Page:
Morning Jay: It Was Never Bill Clinton’s Party
6:00 AM, May 31, 2012 • By JAY COST
Yesterday, we got word that Artur Davis, the former Democratic representative from Alabama’s majority-black Seventh Congressional District and failed 2010 gubernatorial candidate, jumped from the Democratic party to the Republican party. What to make of this?
A few years ago, when Alabama Democrat Parker Griffith made a similar switch, I took it as a notable marker in the transition of Southern politics toward the GOP. Griffith represented one of the last Democratic holdouts in the South, at least on the congressional level, the old Jacksonians in the Appalachian region. I thought it was illustrative that he did not feel as though the Democratic label was a good vehicle for his political ambitions.
This switch seems less descriptive. Davis’s constituents in the majority-minority Seventh District of Alabama are really as solidly Democratic as they come. And African Americans in the South have been in a pretty comfortable alliance with Northern liberals since the Voting Rights Act, so this is not a signal of any shifts in the body politic.
What I find much more interesting is this comment from Davis:
This is a common point one hears from Clinton voters in the 1990s – it’s not his party any more. However, it’s not actually true. It was never really Bill Clinton’s party.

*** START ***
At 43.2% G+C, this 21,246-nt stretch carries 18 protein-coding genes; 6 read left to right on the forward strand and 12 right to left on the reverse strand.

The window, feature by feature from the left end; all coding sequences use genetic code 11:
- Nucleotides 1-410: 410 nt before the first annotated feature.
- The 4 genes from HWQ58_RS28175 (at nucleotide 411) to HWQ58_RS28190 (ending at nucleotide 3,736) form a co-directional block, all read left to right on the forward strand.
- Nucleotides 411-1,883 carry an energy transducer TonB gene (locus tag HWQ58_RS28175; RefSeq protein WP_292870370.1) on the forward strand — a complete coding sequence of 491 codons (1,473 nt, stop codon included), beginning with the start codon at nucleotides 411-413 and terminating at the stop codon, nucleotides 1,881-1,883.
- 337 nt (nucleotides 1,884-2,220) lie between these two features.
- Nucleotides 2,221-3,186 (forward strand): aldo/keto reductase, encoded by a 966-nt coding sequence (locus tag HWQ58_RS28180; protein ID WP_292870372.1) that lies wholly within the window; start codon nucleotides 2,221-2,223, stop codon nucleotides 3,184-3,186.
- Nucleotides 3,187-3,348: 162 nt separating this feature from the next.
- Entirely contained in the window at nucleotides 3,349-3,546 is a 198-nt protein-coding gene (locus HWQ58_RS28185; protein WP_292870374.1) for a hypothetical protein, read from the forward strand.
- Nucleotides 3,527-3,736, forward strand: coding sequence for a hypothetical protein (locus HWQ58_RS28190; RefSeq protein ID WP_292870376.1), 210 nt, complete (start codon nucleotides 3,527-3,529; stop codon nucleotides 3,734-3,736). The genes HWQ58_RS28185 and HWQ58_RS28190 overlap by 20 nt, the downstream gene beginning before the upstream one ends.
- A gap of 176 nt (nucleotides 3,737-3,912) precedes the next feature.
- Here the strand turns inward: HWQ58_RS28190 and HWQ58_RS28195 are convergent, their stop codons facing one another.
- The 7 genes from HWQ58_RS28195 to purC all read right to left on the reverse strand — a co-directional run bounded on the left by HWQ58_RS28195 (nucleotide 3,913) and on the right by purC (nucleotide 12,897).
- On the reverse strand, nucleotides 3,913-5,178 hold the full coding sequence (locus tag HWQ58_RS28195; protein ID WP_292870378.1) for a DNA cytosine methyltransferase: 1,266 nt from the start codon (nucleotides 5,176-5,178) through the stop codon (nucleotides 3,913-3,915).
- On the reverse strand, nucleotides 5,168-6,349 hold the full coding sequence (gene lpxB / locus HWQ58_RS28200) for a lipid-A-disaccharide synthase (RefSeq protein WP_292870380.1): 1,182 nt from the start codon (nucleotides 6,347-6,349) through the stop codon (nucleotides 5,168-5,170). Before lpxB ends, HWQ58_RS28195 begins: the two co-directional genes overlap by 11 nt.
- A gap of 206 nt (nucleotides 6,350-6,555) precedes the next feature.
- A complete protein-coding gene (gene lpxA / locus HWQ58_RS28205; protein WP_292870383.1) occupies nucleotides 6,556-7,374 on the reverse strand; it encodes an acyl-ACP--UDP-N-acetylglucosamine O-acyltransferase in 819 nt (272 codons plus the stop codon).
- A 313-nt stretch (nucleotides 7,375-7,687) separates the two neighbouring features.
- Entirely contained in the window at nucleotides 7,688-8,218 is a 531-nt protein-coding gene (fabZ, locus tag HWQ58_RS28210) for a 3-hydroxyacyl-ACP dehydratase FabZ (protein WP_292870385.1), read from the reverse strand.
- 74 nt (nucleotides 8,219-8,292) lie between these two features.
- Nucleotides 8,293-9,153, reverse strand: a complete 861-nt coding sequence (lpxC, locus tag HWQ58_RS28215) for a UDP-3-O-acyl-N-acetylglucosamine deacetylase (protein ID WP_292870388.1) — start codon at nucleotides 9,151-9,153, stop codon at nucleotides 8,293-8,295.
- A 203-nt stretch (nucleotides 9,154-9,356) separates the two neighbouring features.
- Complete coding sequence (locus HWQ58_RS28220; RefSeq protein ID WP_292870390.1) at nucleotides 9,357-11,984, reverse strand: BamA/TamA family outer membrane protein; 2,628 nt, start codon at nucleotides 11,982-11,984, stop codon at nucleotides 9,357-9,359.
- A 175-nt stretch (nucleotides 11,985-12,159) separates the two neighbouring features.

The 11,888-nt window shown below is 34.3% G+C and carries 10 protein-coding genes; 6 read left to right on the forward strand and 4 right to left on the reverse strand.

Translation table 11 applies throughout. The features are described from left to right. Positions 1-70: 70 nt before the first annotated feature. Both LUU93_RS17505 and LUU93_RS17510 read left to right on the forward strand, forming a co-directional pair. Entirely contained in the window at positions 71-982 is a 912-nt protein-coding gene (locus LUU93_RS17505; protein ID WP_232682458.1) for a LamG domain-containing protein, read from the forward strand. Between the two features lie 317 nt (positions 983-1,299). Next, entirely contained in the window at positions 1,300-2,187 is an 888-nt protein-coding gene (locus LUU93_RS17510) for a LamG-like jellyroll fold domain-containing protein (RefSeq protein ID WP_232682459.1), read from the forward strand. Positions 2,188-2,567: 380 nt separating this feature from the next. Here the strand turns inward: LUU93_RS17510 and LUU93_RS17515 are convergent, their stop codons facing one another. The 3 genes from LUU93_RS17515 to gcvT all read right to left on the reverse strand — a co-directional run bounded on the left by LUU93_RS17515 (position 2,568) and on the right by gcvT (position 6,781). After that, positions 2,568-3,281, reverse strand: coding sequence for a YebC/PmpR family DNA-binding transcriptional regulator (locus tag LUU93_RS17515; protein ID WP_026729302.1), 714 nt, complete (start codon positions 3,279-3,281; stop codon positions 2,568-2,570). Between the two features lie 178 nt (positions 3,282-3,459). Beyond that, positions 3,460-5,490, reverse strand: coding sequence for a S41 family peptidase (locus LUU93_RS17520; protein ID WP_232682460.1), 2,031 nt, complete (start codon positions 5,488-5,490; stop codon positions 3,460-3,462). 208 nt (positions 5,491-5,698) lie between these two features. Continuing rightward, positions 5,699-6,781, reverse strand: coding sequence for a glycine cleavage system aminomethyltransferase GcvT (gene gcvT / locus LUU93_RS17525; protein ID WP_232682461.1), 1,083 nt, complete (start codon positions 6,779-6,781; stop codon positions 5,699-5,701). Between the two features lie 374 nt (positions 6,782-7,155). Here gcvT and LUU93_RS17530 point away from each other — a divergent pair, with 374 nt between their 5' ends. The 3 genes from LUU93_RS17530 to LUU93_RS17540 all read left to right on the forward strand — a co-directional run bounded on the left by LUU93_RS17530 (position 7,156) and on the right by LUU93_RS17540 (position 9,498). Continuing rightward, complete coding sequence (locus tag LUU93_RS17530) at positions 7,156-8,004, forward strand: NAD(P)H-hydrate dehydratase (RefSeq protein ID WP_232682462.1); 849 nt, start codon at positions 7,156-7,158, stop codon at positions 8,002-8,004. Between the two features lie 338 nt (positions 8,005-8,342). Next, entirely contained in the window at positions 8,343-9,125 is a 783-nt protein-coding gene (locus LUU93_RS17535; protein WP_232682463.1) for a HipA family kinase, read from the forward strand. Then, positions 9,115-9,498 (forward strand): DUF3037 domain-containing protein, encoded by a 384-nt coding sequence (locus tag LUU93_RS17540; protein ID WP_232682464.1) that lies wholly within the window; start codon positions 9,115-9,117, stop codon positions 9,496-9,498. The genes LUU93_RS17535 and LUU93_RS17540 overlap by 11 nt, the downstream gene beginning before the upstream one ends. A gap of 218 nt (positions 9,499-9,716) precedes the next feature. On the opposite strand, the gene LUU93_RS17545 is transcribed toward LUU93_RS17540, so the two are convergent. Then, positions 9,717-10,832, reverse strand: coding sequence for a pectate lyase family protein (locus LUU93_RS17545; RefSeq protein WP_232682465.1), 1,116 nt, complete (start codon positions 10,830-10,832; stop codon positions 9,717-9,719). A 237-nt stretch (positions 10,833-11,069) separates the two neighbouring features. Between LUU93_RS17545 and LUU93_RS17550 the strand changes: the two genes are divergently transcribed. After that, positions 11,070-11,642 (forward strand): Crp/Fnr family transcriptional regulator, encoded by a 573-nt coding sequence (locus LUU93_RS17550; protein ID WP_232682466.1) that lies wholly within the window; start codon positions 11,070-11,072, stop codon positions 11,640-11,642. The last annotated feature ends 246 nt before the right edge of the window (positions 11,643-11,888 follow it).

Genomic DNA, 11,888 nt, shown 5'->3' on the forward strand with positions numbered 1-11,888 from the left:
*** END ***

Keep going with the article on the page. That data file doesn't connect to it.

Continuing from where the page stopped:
This is an issue that I discuss in Chapter 11 of my new book, Spoiled Rotten: How the Politics of Patronage Corrupted the Once Noble Democratic Party and Now Threatens the American Republic. Much like Dwight Eisenhower in the 1950s, Clinton came into office looking to reform his coalition in the hopes of creating a lasting majority. Also, like Ike, while Clinton enjoyed personal success, he never managed to reshape his own party.
Consider these points about the Clinton era:
1. He was far from the consensus choice of the party in 1992. In fact, most of the major interest groups that dominate the party today either opposed him or were lukewarm to his candidacy in 1992. What put Clinton over the top that year was his domination of the Southern primaries, thanks in large part to the sorts of white, working class voters who now call themselves Republicans.
2. He offered a reformist agenda to Congress, but the congressional liberals stymied him in 1993-94. They pushed him to the left on deficit reduction and crime control, punished him in the 1994 midterms for pursuing NAFTA, were lukewarm to his health care plan in part because it aggravated organized labor, and made welfare reform (a key plank of his ’92 candidacy) a non-starter.
3. In 2000, the Ralph Nader challenge was at its core an effort to lobby the vast array of disaffected interest groups that had backed Clinton four years prior because they saw him as the lesser of two evils. In the end, the party mostly came home in time for the election, but not entirely. Nader succeeded in splitting the vote in Florida by just enough to deliver George W. Bush the presidency.